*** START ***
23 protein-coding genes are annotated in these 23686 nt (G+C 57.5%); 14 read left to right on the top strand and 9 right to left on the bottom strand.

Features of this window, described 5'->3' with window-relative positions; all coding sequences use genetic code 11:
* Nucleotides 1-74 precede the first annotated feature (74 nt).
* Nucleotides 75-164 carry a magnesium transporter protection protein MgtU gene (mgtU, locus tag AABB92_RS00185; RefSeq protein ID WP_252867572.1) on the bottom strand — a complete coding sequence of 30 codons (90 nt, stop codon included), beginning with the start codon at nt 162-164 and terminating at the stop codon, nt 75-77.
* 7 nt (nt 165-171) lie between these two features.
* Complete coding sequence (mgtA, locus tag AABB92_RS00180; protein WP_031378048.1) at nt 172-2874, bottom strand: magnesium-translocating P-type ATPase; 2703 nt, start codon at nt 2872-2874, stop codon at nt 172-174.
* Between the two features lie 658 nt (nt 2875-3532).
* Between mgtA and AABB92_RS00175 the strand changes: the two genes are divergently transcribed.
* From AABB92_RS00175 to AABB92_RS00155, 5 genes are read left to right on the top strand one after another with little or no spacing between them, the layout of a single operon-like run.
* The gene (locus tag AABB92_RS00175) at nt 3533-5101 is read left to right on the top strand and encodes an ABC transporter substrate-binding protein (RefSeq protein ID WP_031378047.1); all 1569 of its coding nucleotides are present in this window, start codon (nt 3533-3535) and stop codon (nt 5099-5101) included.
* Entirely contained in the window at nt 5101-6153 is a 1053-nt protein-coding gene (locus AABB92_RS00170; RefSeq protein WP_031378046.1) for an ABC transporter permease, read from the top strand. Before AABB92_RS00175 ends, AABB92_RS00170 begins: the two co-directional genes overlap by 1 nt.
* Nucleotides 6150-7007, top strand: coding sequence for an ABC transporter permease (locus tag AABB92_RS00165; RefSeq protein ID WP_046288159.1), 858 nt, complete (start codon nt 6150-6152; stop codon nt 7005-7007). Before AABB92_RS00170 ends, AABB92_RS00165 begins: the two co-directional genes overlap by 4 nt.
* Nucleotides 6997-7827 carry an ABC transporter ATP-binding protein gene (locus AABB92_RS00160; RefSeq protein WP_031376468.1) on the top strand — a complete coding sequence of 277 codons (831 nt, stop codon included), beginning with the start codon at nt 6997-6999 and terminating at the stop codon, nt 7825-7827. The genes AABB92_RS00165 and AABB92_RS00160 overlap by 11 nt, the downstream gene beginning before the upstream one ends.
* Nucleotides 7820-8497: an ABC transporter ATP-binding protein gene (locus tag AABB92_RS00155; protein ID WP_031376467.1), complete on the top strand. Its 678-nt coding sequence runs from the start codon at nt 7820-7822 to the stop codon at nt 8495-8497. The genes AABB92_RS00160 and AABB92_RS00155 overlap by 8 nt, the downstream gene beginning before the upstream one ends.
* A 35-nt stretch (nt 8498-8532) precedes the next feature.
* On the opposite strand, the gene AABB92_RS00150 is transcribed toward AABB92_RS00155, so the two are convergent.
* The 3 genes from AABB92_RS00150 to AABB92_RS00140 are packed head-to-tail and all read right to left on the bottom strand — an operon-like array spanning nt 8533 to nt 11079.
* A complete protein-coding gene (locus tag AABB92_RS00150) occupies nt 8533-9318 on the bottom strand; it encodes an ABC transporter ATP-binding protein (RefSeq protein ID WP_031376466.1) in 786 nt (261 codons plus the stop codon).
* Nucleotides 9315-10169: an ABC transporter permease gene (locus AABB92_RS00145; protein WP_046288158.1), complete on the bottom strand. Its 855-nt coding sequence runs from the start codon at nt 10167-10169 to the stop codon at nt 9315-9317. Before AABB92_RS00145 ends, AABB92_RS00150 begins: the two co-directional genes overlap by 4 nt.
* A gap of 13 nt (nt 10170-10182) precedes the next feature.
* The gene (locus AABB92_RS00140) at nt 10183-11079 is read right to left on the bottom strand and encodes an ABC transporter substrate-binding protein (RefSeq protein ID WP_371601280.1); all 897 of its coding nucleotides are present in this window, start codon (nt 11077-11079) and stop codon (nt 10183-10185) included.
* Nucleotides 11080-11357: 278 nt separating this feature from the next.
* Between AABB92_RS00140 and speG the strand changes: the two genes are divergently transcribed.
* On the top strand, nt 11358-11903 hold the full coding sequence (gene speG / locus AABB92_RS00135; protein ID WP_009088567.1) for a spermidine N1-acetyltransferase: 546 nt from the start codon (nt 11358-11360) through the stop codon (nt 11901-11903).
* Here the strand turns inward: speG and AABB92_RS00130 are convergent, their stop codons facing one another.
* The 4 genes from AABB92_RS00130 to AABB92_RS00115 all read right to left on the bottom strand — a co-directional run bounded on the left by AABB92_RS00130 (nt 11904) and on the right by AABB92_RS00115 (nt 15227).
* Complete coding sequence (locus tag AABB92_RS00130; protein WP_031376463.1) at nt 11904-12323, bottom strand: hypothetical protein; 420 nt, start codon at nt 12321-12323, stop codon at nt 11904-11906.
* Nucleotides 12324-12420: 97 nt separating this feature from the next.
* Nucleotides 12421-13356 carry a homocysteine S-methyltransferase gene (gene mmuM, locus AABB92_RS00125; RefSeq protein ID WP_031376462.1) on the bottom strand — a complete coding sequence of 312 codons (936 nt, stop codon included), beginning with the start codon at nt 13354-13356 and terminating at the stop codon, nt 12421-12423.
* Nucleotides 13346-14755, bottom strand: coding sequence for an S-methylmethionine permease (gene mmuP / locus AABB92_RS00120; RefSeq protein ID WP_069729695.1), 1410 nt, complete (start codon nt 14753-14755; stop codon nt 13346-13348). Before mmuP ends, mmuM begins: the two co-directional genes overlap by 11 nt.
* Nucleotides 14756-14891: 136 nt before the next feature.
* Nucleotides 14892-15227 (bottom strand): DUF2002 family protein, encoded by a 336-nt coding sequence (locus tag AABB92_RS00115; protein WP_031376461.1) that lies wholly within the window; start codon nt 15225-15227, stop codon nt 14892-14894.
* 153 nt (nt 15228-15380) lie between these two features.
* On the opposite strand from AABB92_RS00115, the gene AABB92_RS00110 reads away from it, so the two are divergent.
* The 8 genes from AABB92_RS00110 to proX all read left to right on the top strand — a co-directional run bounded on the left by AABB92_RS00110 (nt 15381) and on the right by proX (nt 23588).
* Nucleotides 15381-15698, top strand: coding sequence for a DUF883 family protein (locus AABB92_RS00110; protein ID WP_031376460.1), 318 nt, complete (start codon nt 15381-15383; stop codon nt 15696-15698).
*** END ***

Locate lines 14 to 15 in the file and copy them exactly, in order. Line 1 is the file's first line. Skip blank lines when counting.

* Nucleotides 7820-8497: an ABC transporter ATP-binding protein gene (locus tag AABB92_RS00155; protein ID WP_031376467.1), complete on the top strand. Its 678-nt coding sequence runs from the start codon at nt 7820-7822 to the stop codon at nt 8495-8497. The genes AABB92_RS00160 and AABB92_RS00155 overlap by 8 nt, the downstream gene beginning before the upstream one ends.
* A 35-nt stretch (nt 8498-8532) precedes the next feature.